California faces a range of water challenges, from vulnerable infrastructure to severely depleted groundwater basins to unsafe drinking water in many communities to uncertain water supplies for our cities and agriculture — all of which are magnified by climate change.
In response to these challenges, Governor Gavin Newsom has released a final version of the Water Resilience Portfolio, a water policy roadmap to guide state efforts to meet the water needs of California’s communities, economy and environment as the climate changes.
The portfolio outlines 142 state actions to help build a climate-resilient water system and ensure healthy waterways in the face of climate change. The actions tie directly to Administration efforts to carry out recent laws regarding safe and affordable drinking water, groundwater sustainability and water-use efficiency. They also protect the long-term functionality of the State Water Project and other conveyance infrastructure.
“Water is the lifeblood of our state, sustaining communities, wildlife and our economy,” said Governor Newsom. “For more than a year, my Administration has worked to assemble a blueprint to secure this vital and limited resource into the future in a way that builds climate resilience for all communities.”
The California Natural Resources Agency, California Environmental Protection Agency, and California Department of Food and Agriculture solicited extensive public input to prepare the portfolio. The agencies released a draft version of the document for public feedback in January this year. Input from more than 200 separate individuals and organizations helped shape revisions, including the addition of 14 new actions.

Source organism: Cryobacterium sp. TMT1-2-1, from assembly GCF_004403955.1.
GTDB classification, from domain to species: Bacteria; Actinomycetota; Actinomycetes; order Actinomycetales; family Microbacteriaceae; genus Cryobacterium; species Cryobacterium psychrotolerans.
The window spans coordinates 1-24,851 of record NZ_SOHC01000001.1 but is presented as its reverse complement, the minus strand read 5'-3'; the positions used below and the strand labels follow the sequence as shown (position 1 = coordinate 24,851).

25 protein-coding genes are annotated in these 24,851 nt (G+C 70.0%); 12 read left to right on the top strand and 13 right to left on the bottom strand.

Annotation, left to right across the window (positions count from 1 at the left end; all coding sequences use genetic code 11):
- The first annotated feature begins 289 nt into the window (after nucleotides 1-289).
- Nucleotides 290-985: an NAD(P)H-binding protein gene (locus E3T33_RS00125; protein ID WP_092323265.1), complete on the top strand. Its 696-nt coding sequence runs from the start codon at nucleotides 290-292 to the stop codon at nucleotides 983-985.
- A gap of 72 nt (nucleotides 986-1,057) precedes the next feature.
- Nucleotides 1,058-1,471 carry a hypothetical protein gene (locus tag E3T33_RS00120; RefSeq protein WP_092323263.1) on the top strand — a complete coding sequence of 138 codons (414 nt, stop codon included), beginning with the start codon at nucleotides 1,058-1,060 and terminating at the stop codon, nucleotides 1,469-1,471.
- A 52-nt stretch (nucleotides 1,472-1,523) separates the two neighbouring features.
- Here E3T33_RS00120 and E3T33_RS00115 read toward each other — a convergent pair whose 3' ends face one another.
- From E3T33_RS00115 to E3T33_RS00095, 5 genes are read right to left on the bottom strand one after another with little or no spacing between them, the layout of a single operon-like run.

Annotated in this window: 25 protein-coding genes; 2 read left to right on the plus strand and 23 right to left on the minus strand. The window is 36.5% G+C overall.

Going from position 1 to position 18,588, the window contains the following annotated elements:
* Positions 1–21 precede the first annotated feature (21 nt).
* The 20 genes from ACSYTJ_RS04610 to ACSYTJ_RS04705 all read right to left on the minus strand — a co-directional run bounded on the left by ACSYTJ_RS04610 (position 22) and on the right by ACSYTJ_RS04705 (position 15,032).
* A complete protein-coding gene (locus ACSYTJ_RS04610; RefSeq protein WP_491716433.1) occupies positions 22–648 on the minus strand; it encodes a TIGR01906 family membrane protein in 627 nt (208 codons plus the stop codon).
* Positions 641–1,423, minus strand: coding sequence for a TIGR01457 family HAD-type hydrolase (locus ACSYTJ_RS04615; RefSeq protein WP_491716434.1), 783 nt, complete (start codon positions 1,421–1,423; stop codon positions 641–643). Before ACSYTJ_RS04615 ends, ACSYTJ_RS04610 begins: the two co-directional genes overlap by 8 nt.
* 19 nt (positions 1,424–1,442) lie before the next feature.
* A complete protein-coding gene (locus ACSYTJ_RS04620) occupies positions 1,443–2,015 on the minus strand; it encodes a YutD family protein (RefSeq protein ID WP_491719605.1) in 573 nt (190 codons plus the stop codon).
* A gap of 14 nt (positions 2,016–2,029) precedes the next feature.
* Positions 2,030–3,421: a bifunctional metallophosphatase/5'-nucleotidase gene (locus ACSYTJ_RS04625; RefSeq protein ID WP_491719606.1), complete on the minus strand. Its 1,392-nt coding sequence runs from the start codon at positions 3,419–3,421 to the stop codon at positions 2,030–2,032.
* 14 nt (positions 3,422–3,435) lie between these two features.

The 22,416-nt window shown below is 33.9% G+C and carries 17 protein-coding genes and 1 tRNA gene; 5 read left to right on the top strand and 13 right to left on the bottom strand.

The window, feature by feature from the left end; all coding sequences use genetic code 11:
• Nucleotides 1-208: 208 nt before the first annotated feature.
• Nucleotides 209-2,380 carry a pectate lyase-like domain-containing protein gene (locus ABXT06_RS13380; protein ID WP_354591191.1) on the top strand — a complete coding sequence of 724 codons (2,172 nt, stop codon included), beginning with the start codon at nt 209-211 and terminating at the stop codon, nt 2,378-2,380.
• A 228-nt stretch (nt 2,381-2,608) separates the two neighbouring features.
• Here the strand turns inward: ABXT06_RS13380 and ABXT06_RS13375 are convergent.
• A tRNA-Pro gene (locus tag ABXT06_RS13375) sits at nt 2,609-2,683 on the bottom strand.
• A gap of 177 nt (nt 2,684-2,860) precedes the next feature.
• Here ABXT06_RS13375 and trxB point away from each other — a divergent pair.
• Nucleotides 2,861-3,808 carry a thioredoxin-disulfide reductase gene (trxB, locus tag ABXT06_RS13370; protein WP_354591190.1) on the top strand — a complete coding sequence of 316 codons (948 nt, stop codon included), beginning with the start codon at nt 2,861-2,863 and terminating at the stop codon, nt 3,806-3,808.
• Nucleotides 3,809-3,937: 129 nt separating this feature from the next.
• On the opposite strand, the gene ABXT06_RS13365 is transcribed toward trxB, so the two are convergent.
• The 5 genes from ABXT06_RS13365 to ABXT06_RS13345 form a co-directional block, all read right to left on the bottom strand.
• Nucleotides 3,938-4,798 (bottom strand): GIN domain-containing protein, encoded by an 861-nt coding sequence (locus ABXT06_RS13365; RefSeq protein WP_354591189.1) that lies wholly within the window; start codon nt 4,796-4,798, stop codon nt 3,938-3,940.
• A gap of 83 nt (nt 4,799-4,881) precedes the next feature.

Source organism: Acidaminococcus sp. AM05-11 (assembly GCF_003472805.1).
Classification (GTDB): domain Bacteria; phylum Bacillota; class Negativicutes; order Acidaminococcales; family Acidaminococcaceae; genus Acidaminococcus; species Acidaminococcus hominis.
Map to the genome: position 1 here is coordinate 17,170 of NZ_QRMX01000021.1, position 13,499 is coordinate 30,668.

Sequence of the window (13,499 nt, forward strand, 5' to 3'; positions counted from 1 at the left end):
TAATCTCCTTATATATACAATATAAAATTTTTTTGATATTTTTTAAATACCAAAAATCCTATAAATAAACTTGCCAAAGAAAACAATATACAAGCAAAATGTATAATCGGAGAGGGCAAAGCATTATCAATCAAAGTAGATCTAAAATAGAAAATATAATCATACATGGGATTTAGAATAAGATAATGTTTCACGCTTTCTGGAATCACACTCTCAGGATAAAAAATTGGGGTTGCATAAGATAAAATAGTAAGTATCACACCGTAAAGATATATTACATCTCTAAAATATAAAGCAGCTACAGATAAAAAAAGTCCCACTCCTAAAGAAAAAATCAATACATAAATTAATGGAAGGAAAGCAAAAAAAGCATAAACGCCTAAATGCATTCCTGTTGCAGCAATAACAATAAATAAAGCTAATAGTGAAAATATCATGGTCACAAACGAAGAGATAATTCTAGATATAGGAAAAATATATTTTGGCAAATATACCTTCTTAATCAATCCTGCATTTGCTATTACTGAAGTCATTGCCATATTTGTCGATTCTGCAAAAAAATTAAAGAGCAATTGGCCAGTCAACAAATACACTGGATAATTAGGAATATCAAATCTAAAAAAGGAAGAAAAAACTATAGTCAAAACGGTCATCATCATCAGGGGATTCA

“The state’s playbook for managing water in coming decades must be broad and comprehensive,” said Secretary for Natural Resources Wade Crowfoot. “The portfolio identifies how the state can help regions maintain and diversify water supplies, protect and enhance natural systems and prepare for a future that looks very different from our recent past.”
Given the recent downturn in the state’s budget situation, the final version acknowledges that the pace of progress on the actions in the portfolio will depend upon the resources available.
The Portfolio outlines the following priorities:
- Implementing the Safe and Affordable Drinking Water Act of 2019
- Supporting local communities to successfully implement the Sustainable Groundwater Management Act of 2014
- Achieving voluntary agreements to increase flows and improve conditions for native fish in the Sacramento-San Joaquin Delta and its watersheds
- Modernizing the Delta water conveyance system to protect long-term functionality of the State Water Project
- Updating regulations to expand water recycling
- Accelerating permitting of new smart water storage
- Expanding seasonal floodplains for fish and flood benefits
- Improving conditions at the Salton Sea
- Removing dams from the Klamath River
- Better leveraging of information and data to improve water management
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